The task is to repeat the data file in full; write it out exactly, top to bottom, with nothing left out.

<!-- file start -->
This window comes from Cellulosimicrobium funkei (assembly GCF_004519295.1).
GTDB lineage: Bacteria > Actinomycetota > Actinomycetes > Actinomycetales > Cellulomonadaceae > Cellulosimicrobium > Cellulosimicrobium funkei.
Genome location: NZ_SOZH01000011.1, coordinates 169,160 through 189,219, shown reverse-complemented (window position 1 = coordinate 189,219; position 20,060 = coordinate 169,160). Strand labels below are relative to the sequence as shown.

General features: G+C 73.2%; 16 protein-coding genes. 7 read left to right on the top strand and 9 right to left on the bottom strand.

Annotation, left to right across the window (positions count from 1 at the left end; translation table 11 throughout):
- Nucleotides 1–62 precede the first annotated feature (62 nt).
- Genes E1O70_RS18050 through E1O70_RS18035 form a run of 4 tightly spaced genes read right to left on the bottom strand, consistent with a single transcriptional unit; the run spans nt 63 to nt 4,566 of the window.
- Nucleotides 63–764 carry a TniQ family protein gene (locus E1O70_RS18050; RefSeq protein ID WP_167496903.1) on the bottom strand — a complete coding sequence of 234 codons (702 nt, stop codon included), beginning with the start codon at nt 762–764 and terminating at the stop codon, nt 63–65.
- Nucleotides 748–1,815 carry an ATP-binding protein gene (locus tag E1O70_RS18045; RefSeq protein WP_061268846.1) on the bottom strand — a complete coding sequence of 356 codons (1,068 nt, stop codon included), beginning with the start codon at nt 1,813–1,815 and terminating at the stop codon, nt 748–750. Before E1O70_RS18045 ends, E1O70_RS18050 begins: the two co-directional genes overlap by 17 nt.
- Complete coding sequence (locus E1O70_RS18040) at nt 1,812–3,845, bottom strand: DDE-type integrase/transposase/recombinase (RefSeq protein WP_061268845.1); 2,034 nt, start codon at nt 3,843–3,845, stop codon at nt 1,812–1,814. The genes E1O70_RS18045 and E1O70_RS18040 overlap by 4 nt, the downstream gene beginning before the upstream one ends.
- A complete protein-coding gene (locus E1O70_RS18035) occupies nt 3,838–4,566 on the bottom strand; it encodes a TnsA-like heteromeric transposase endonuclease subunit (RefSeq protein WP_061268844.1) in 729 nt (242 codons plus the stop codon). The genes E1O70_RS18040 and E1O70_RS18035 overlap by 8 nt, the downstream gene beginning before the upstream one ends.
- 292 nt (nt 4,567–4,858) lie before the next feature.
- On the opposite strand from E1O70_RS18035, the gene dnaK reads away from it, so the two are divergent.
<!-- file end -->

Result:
This window comes from Cellulosimicrobium funkei (assembly GCF_004519295.1).
GTDB lineage: Bacteria > Actinomycetota > Actinomycetes > Actinomycetales > Cellulomonadaceae > Cellulosimicrobium > Cellulosimicrobium funkei.
Genome location: NZ_SOZH01000011.1, coordinates 169,160 through 189,219, shown reverse-complemented (window position 1 = coordinate 189,219; position 20,060 = coordinate 169,160). Strand labels below are relative to the sequence as shown.

General features: G+C 73.2%; 16 protein-coding genes. 7 read left to right on the top strand and 9 right to left on the bottom strand.

Annotation, left to right across the window (positions count from 1 at the left end; translation table 11 throughout):
- Nucleotides 1–62 precede the first annotated feature (62 nt).
- Genes E1O70_RS18050 through E1O70_RS18035 form a run of 4 tightly spaced genes read right to left on the bottom strand, consistent with a single transcriptional unit; the run spans nt 63 to nt 4,566 of the window.
- Nucleotides 63–764 carry a TniQ family protein gene (locus E1O70_RS18050; RefSeq protein ID WP_167496903.1) on the bottom strand — a complete coding sequence of 234 codons (702 nt, stop codon included), beginning with the start codon at nt 762–764 and terminating at the stop codon, nt 63–65.
- Nucleotides 748–1,815 carry an ATP-binding protein gene (locus tag E1O70_RS18045; RefSeq protein WP_061268846.1) on the bottom strand — a complete coding sequence of 356 codons (1,068 nt, stop codon included), beginning with the start codon at nt 1,813–1,815 and terminating at the stop codon, nt 748–750. Before E1O70_RS18045 ends, E1O70_RS18050 begins: the two co-directional genes overlap by 17 nt.
- Complete coding sequence (locus E1O70_RS18040) at nt 1,812–3,845, bottom strand: DDE-type integrase/transposase/recombinase (RefSeq protein WP_061268845.1); 2,034 nt, start codon at nt 3,843–3,845, stop codon at nt 1,812–1,814. The genes E1O70_RS18045 and E1O70_RS18040 overlap by 4 nt, the downstream gene beginning before the upstream one ends.
- A complete protein-coding gene (locus E1O70_RS18035) occupies nt 3,838–4,566 on the bottom strand; it encodes a TnsA-like heteromeric transposase endonuclease subunit (RefSeq protein WP_061268844.1) in 729 nt (242 codons plus the stop codon). The genes E1O70_RS18040 and E1O70_RS18035 overlap by 8 nt, the downstream gene beginning before the upstream one ends.
- 292 nt (nt 4,567–4,858) lie before the next feature.
- On the opposite strand from E1O70_RS18035, the gene dnaK reads away from it, so the two are divergent.